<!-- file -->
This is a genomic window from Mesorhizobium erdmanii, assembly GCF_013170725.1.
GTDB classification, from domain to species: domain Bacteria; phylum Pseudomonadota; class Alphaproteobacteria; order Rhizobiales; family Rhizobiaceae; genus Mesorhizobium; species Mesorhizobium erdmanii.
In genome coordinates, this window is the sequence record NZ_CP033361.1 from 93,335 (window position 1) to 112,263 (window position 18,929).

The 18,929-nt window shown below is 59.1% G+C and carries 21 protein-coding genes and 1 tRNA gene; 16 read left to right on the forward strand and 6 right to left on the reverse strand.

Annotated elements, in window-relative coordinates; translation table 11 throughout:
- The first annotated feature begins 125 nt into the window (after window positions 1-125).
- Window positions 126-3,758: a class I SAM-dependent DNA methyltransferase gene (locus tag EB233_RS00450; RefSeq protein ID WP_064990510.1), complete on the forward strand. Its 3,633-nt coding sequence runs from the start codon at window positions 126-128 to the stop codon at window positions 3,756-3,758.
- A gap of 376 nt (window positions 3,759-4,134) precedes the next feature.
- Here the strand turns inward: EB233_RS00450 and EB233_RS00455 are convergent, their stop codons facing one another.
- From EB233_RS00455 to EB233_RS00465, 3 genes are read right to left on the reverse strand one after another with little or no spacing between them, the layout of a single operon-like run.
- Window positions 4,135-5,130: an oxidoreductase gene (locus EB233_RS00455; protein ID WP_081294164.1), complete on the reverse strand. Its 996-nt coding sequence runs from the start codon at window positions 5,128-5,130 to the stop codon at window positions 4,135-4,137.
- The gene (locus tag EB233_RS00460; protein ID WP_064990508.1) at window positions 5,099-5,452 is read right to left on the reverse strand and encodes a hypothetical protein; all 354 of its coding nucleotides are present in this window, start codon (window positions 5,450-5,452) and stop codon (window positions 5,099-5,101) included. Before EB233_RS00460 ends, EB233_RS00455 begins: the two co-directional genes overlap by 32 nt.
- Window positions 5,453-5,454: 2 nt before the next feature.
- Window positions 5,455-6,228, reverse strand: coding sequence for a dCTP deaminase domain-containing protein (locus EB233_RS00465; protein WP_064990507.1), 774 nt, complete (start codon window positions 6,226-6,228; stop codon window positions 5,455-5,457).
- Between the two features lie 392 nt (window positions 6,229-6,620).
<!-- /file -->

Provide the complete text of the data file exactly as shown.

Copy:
This is a genomic window from Mesorhizobium erdmanii, assembly GCF_013170725.1.
GTDB classification, from domain to species: domain Bacteria; phylum Pseudomonadota; class Alphaproteobacteria; order Rhizobiales; family Rhizobiaceae; genus Mesorhizobium; species Mesorhizobium erdmanii.
In genome coordinates, this window is the sequence record NZ_CP033361.1 from 93,335 (window position 1) to 112,263 (window position 18,929).

The 18,929-nt window shown below is 59.1% G+C and carries 21 protein-coding genes and 1 tRNA gene; 16 read left to right on the forward strand and 6 right to left on the reverse strand.

Annotated elements, in window-relative coordinates; translation table 11 throughout:
- The first annotated feature begins 125 nt into the window (after window positions 1-125).
- Window positions 126-3,758: a class I SAM-dependent DNA methyltransferase gene (locus tag EB233_RS00450; RefSeq protein ID WP_064990510.1), complete on the forward strand. Its 3,633-nt coding sequence runs from the start codon at window positions 126-128 to the stop codon at window positions 3,756-3,758.
- A gap of 376 nt (window positions 3,759-4,134) precedes the next feature.
- Here the strand turns inward: EB233_RS00450 and EB233_RS00455 are convergent, their stop codons facing one another.
- From EB233_RS00455 to EB233_RS00465, 3 genes are read right to left on the reverse strand one after another with little or no spacing between them, the layout of a single operon-like run.
- Window positions 4,135-5,130: an oxidoreductase gene (locus EB233_RS00455; protein ID WP_081294164.1), complete on the reverse strand. Its 996-nt coding sequence runs from the start codon at window positions 5,128-5,130 to the stop codon at window positions 4,135-4,137.
- The gene (locus tag EB233_RS00460; protein ID WP_064990508.1) at window positions 5,099-5,452 is read right to left on the reverse strand and encodes a hypothetical protein; all 354 of its coding nucleotides are present in this window, start codon (window positions 5,450-5,452) and stop codon (window positions 5,099-5,101) included. Before EB233_RS00460 ends, EB233_RS00455 begins: the two co-directional genes overlap by 32 nt.
- Window positions 5,453-5,454: 2 nt before the next feature.
- Window positions 5,455-6,228, reverse strand: coding sequence for a dCTP deaminase domain-containing protein (locus EB233_RS00465; protein WP_064990507.1), 774 nt, complete (start codon window positions 6,226-6,228; stop codon window positions 5,455-5,457).
- Between the two features lie 392 nt (window positions 6,229-6,620).